“Go up to Lebanon, and cry.
Lift up your voice in Bashan,
and cry from Abarim;
for all your lovers have been destroyed.
I spoke to you in your prosperity;
but you said, ‘I will not listen.’
This has been your way from your youth,
that you didn’t obey my voice.
The wind will feed all your shepherds,
and your lovers will go into captivity.
Surely then you will be ashamed
and confounded for all your wickedness.
Inhabitant of Lebanon,
who makes your nest in the cedars,
how greatly to be pitied you will be when pangs come on you,
the pain as of a woman in travail!
It is true that when trouble comes it reveals something about us. When we are in trouble, we find out who we really call out to for help, but this passage shows us something else. What about how we handle prosperity?
Prosperity was Israel’s main problem and I think that it is ours as well. When God gives us prosperity, do we become proud and rebellious and stop trusting in God? That’s what God says about Israel here. Remember that Israel would cry out to God for help when they were in trouble, but as soon as things got good again, they went on with their sinning.
It’s pretty clear that times of prosperity reveal the desires of our hearts. When we have all that we need, what do we choose to do with what we have? As Christians, we choose to give. Our flesh, however, may rise up during times of prosperity and influence us to waste it. The Holy Spirit will bring that to mind and we need to listen and turn away from our fleshly desire to rebel against what God wants us to do. Times of prosperity can be times of temptation.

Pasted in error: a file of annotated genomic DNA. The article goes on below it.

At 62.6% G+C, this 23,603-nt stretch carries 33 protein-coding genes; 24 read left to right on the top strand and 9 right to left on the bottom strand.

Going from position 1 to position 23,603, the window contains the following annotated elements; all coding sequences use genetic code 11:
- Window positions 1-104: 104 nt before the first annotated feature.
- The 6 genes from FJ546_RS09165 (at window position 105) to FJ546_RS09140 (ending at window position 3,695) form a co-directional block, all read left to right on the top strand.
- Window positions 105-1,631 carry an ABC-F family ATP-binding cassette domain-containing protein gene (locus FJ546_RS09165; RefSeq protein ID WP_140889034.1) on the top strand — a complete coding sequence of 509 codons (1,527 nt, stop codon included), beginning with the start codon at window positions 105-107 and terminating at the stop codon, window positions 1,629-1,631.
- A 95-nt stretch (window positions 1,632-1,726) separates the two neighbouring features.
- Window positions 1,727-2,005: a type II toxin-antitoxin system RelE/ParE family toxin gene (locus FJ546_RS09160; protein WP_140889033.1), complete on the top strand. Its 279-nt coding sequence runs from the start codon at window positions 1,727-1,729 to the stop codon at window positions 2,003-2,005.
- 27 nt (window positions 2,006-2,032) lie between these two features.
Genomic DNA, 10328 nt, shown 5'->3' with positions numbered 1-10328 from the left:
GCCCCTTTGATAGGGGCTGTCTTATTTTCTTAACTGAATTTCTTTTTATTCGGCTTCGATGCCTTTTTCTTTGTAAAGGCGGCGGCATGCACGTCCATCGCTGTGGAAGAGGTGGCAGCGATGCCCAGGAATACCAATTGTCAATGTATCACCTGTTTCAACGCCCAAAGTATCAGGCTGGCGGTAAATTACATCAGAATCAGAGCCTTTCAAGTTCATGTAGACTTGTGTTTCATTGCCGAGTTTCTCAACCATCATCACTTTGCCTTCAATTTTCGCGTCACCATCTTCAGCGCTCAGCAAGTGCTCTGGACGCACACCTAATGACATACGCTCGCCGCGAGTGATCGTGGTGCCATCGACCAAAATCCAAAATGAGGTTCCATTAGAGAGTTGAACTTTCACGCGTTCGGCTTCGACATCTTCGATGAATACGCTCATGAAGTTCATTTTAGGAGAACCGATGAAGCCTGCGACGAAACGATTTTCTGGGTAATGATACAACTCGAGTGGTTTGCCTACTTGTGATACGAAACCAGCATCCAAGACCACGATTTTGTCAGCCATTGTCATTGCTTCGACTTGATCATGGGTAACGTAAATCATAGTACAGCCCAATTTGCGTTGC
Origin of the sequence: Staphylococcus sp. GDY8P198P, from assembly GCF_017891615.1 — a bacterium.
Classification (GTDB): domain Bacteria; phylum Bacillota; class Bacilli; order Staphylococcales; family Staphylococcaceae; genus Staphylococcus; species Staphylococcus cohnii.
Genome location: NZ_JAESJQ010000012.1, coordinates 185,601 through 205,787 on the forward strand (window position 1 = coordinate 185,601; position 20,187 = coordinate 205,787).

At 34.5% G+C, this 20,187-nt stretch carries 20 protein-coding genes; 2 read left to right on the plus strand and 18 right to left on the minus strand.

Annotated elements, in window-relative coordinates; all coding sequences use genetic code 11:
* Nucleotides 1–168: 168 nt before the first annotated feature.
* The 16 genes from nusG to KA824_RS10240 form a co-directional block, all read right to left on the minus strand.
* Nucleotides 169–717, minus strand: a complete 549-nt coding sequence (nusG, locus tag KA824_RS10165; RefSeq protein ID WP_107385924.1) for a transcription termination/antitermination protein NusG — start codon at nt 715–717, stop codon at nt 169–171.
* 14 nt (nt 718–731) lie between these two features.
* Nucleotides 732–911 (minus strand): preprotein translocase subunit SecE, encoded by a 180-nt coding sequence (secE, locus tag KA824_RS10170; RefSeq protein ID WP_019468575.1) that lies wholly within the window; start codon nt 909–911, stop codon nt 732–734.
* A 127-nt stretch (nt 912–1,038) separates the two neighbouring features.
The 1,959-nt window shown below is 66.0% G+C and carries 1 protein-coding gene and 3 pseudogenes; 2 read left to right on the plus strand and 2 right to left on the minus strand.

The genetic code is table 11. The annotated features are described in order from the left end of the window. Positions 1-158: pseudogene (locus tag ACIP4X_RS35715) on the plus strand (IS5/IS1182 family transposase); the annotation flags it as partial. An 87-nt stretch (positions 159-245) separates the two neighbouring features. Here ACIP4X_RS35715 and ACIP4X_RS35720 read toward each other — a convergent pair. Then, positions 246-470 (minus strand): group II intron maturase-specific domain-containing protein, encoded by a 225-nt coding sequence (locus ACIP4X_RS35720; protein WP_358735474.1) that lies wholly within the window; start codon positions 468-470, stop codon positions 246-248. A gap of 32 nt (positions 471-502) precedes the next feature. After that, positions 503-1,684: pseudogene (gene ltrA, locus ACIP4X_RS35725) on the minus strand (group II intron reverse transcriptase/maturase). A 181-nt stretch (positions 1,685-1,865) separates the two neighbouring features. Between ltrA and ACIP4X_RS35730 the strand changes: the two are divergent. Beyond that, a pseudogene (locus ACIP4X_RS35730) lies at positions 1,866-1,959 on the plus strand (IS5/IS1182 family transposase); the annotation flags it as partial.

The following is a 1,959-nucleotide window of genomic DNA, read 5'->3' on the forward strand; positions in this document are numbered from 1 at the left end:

We have a great example of a man who chose to avoid the temptation of wealth and power. Instead of taking it for himself, he chose to help slaves. I’m talking about Moses. God tells us that he chose to take his reward from God and to lay down his right to become a king in Egypt on earth. Instead, he allowed God to use him to fight for his own people’s release from slavery. He had to run away and become a shepherd for 40 years and then at 80 had to take on a new career as a leader of a very rebellious people. He may not have become king of Egypt, but he did have the privilege of talking to God Himself as a friend and God remarks about it in the Bible.
Israel’s rebellion ultimately cost them their country. No wonder Moses had such a hard time with them. They were living in opposite ways. Because Israel chose to run after other gods and refused to listen to God, they ended up alone with nothing, but Moses ended up with a reward that no one could take away.